It’s said that very few Tzaddikim merited to have the appellation
“HaKadosh” (the holy one) added to his name. One of them was the Arizal (R’
Yitzhak Luria) and another one, of course, Rabbi Yeshaya Horowitz. R’ Yeshaya
was nicknamed the Shelah HaKadosh after his masterpiece on the Torah and
Kabbalah called Shnei Luchot HaBrit (two commandment tablets). The Shelah is
also best known for his famous and powerful prayers we recited on the day
before Rosh Chodesh (new month) Sivan and Nissan.
Living between 1565-1630, the Shelah HaKadosh was one of the leading
kabbalists of Safed but died in Tiberias. His innovations on Torah are cherished by
all groups of Jews both in Israel and in the Diaspora.
A question however, begs to be answered: Why is the Shelah one of the
few Rabbis of the previous generations called “holy”? This is a very complex
question, but, as a certain rabbi once taught that “a question is a window through
which we can see outside”, which means that even if we don’t answer it directly,
we can learn a lot from analyzing it.
What makes someone holy? The deeper books teach that holiness come
from Hashem. As we emulate Him, we become more like Him.
R’ Yosef Gikatilla teaches that as a person separates from the physical
world and works on acquiring true fear of Heaven, he can receive divine
inspiration and the Shekhina herself begins teaching him the deepest secrets of
Torah. There have been many Tzadikim that went on that path of purification and
by isolating themselves have merited to suddenly begin speaking wondrous Torah
that’s never been heard before. But it has to be genuine. The same thing
happened to R’ Menachem Rekanati, who, at the advanced age of 84 received the
visit of an angel who gave him some of the water from the “Well of Miriam” to
drink and, in the next 2 years wrote most of his commentary on the Torah!
The Shnei Luchot Habrit is an encyclopedic work with truly new
interpretations on the Torah and Talmud. It shows not only the genius of the
Shela but also how pure and holy he was. This is not a work someone can do
through “smarts” alone, but that was, without a doubt, received from Above.
Fascinatingly enough, the Chida writes that he found in the Seder HaDorot,
who himself found in the writings of R’ Leib of Slutzk that the soul of the Gaon R’
Yeshayahu Horowitz had the soul of Ruth in him!
The taste of prohibitions
The Torah commanded us many prohibitions. This is in order to safeguard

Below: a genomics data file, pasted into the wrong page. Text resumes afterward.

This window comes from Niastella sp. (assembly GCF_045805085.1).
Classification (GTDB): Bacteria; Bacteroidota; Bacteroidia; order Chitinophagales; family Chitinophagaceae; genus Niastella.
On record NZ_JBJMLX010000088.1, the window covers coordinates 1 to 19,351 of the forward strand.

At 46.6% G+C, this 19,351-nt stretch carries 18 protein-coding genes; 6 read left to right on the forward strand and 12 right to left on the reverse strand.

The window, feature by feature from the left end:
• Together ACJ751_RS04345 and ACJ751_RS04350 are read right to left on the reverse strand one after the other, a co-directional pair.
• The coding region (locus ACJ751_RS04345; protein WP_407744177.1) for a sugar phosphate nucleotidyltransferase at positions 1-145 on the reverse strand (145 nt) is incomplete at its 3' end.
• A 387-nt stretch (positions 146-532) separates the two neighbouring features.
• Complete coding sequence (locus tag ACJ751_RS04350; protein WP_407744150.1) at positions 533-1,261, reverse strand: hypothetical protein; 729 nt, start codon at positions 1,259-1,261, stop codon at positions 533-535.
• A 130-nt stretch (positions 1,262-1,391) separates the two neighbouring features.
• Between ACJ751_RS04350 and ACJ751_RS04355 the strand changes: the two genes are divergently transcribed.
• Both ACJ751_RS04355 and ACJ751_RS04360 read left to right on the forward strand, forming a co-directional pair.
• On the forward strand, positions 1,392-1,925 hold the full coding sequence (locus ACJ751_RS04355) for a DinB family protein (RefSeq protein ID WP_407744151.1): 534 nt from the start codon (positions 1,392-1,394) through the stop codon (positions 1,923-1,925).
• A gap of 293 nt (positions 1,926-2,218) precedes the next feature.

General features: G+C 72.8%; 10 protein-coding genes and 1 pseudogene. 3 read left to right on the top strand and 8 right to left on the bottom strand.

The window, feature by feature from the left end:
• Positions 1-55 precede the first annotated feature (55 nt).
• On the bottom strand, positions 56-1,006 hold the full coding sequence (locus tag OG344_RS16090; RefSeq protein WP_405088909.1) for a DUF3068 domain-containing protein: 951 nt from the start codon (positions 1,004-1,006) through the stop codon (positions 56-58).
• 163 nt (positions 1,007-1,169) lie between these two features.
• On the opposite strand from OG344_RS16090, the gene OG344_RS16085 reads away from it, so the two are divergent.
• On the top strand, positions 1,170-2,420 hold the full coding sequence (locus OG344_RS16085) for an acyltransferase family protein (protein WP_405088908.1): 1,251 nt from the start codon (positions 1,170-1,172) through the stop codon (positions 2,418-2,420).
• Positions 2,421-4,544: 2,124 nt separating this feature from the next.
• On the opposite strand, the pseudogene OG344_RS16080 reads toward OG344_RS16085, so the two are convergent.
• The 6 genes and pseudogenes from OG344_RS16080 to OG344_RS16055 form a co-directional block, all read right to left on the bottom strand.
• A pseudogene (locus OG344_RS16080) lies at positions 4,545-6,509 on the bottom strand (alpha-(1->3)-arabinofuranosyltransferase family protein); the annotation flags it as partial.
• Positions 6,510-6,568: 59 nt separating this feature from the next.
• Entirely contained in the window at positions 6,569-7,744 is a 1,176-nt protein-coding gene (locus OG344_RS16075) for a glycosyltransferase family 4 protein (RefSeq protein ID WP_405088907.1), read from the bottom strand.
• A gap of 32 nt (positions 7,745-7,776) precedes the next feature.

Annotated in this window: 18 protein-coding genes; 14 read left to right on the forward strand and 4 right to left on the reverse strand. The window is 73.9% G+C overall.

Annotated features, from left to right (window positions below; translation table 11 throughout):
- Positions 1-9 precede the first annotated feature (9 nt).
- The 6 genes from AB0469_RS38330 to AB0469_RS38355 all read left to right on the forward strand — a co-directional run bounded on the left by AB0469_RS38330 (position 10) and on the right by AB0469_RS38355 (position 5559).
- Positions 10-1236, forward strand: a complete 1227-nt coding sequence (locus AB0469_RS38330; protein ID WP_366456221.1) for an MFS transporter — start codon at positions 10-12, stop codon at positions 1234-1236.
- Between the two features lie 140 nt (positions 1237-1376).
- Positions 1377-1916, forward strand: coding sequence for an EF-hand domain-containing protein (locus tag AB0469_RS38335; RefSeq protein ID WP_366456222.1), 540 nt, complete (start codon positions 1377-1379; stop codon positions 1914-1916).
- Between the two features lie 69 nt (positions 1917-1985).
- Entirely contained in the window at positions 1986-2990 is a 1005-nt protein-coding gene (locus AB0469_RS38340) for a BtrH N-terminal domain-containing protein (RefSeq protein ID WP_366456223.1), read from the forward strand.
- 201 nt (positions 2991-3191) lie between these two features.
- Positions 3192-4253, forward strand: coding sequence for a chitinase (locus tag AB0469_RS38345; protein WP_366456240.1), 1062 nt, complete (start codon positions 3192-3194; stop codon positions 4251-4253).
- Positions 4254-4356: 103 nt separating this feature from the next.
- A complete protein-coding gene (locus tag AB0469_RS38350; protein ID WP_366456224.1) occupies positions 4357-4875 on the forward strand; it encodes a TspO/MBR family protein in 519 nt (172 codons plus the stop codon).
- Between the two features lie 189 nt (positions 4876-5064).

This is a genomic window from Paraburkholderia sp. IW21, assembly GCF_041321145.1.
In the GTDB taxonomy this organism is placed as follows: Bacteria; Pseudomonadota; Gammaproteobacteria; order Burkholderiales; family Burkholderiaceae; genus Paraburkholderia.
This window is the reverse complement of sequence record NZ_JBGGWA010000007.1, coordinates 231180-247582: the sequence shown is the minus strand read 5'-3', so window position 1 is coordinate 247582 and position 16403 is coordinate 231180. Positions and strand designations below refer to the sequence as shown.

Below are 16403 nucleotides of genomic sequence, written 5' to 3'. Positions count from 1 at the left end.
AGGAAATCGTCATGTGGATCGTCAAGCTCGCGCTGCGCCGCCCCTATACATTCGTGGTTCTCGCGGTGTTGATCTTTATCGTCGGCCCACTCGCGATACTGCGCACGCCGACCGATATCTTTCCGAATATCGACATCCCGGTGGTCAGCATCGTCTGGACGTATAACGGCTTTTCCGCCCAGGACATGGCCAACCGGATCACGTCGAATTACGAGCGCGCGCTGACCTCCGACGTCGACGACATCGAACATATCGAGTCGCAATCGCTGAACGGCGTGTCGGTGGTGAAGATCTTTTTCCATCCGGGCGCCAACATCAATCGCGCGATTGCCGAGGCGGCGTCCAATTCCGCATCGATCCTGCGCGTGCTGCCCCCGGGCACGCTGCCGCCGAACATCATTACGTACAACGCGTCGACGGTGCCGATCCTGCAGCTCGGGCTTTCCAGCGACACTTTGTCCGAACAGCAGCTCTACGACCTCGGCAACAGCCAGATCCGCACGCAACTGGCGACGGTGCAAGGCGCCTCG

our holiness and bring us closer to Hashem. R’ Avraham Horowitz, son of the
Shelah writes that his father wrote a brilliant explanation on the taste of
In Tractate Chullin (109B), Yalta the wife of Rav Nachman kept asking her
husband the many parallels that were permitted for every forbidden thing. For
example, the Torah has forbidden us the fat (Chelev) of cattle but it has permitted
us the fat of wild beasts, it has forbidden us swine's flesh but it has permitted us
the brain of the shibbuta (a type of fish). After asking a few more equivalents, she
reaches the prohibition of milk and meat. What is the equivalent to that? Rav
Nachman told his attendants to give her “roasted udder” to see how it would
The Shelah HaKadosh gives a fascinating explanation on why the Talmud
had to list all these equivalents: He teaches us that a person should not say “I
hate to eat pork, therefore I won’t”, rather, he should say “I wish I could eat
forbidden meats, but what can I do if my Father in Heaven forbade it?!”. This is a
truly faithful child, and so the Torah specifically gave us a substitute taste for each
There’s a well-known segulah attributed to an unknown Kabbalist from the
Shelah HaKadosh for praying with purity. It involves passing your right hand over
your forehead and reciting the verse from Psalms 51:12: "Create in me God a pure
heart, and renew within me a pure spirit." If a foreign thought comes to you during a
prayer when you are not permitted by halacha to interrupt [verbally], be quiet for a
minute, pass your hand over your brow, and say this verse mentally. Then immediately
you will be able to pray with intention.
May the memory of the Tzaddik R’ Yeshaya Horowitz be for a blessing!
This article was written and published in the zechut of all Emuna Builder Partners. May they have complete emuna and continue spreading emuna!